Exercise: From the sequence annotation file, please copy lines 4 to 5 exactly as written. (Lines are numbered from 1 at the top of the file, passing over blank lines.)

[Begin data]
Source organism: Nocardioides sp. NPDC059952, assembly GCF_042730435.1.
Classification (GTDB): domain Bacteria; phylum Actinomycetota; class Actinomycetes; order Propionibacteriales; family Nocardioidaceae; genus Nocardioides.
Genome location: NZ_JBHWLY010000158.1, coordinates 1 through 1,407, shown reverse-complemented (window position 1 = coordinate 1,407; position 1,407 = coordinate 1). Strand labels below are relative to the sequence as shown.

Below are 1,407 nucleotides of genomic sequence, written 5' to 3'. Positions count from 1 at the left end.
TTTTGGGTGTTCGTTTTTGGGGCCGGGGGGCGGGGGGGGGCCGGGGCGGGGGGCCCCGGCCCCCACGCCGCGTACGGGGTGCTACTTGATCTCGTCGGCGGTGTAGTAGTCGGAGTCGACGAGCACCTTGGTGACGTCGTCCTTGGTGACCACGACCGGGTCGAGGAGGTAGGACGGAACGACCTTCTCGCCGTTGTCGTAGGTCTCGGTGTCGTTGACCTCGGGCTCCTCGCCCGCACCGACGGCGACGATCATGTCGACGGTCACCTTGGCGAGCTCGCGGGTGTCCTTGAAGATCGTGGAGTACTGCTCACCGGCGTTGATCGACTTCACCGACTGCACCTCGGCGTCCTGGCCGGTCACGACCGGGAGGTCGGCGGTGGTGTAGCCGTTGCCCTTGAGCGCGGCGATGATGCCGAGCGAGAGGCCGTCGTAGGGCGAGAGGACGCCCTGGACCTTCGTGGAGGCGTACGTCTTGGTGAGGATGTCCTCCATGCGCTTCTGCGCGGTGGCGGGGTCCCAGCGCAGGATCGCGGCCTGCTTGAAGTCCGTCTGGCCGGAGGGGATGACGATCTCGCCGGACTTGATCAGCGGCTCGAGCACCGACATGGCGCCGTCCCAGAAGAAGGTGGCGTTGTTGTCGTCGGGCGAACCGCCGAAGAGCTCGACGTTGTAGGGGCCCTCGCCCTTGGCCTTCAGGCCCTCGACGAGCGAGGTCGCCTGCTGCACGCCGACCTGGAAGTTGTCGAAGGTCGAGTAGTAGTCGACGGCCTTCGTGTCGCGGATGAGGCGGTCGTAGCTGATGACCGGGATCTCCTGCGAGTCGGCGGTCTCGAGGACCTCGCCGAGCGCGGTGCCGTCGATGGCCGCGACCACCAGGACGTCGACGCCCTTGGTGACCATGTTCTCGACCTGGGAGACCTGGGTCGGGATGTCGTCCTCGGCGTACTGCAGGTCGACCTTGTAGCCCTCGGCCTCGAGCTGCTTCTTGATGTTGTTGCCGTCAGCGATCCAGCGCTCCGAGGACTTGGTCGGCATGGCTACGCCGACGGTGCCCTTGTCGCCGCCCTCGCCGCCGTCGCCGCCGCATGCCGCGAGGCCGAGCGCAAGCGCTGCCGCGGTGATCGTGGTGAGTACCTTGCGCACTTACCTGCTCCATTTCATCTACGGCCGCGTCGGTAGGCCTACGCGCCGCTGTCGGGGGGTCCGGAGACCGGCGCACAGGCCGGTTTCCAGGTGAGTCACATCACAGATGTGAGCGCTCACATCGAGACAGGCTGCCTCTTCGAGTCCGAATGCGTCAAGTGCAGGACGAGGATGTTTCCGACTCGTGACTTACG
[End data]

Below are 1,407 nucleotides of genomic sequence, written 5' to 3'. Positions count from 1 at the left end.
TTTTGGGTGTTCGTTTTTGGGGCCGGGGGGCGGGGGGGGGCCGGGGCGGGGGGCCCCGGCCCCCACGCCGCGTACGGGGTGCTACTTGATCTCGTCGGCGGTGTAGTAGTCGGAGTCGACGAGCACCTTGGTGACGTCGTCCTTGGTGACCACGACCGGGTCGAGGAGGTAGGACGGAACGACCTTCTCGCCGTTGTCGTAGGTCTCGGTGTCGTTGACCTCGGGCTCCTCGCCCGCACCGACGGCGACGATCATGTCGACGGTCACCTTGGCGAGCTCGCGGGTGTCCTTGAAGATCGTGGAGTACTGCTCACCGGCGTTGATCGACTTCACCGACTGCACCTCGGCGTCCTGGCCGGTCACGACCGGGAGGTCGGCGGTGGTGTAGCCGTTGCCCTTGAGCGCGGCGATGATGCCGAGCGAGAGGCCGTCGTAGGGCGAGAGGACGCCCTGGACCTTCGTGGAGGCGTACGTCTTGGTGAGGATGTCCTCCATGCGCTTCTGCGCGGTGGCGGGGTCCCAGCGCAGGATCGCGGCCTGCTTGAAGTCCGTCTGGCCGGAGGGGATGACGATCTCGCCGGACTTGATCAGCGGCTCGAGCACCGACATGGCGCCGTCCCAGAAGAAGGTGGCGTTGTTGTCGTCGGGCGAACCGCCGAAGAGCTCGACGTTGTAGGGGCCCTCGCCCTTGGCCTTCAGGCCCTCGACGAGCGAGGTCGCCTGCTGCACGCCGACCTGGAAGTTGTCGAAGGTCGAGTAGTAGTCGACGGCCTTCGTGTCGCGGATGAGGCGGTCGTAGCTGATGACCGGGATCTCCTGCGAGTCGGCGGTCTCGAGGACCTCGCCGAGCGCGGTGCCGTCGATGGCCGCGACCACCAGGACGTCGACGCCCTTGGTGACCATGTTCTCGACCTGGGAGACCTGGGTCGGGATGTCGTCCTCGGCGTACTGCAGGTCGACCTTGTAGCCCTCGGCCTCGAGCTGCTTCTTGATGTTGTTGCCGTCAGCGATCCAGCGCTCCGAGGACTTGGTCGGCATGGCTACGCCGACGGTGCCCTTGTCGCCGCCCTCGCCGCCGTCGCCGCCGCATGCCGCGAGGCCGAGCGCAAGCGCTGCCGCGGTGATCGTGGTGAGTACCTTGCGCACTTACCTGCTCCATTTCATCTACGGCCGCGTCGGTAGGCCTACGCGCCGCTGTCGGGGGGTCCGGAGACCGGCGCACAGGCCGGTTTCCAGGTGAGTCACATCACAGATGTGAGCGCTCACATCGAGACAGGCTGCCTCTTCGAGTCCGAATGCGTCAAGTGCAGGACGAGGATGTTTCCGACTCGTGACTTACG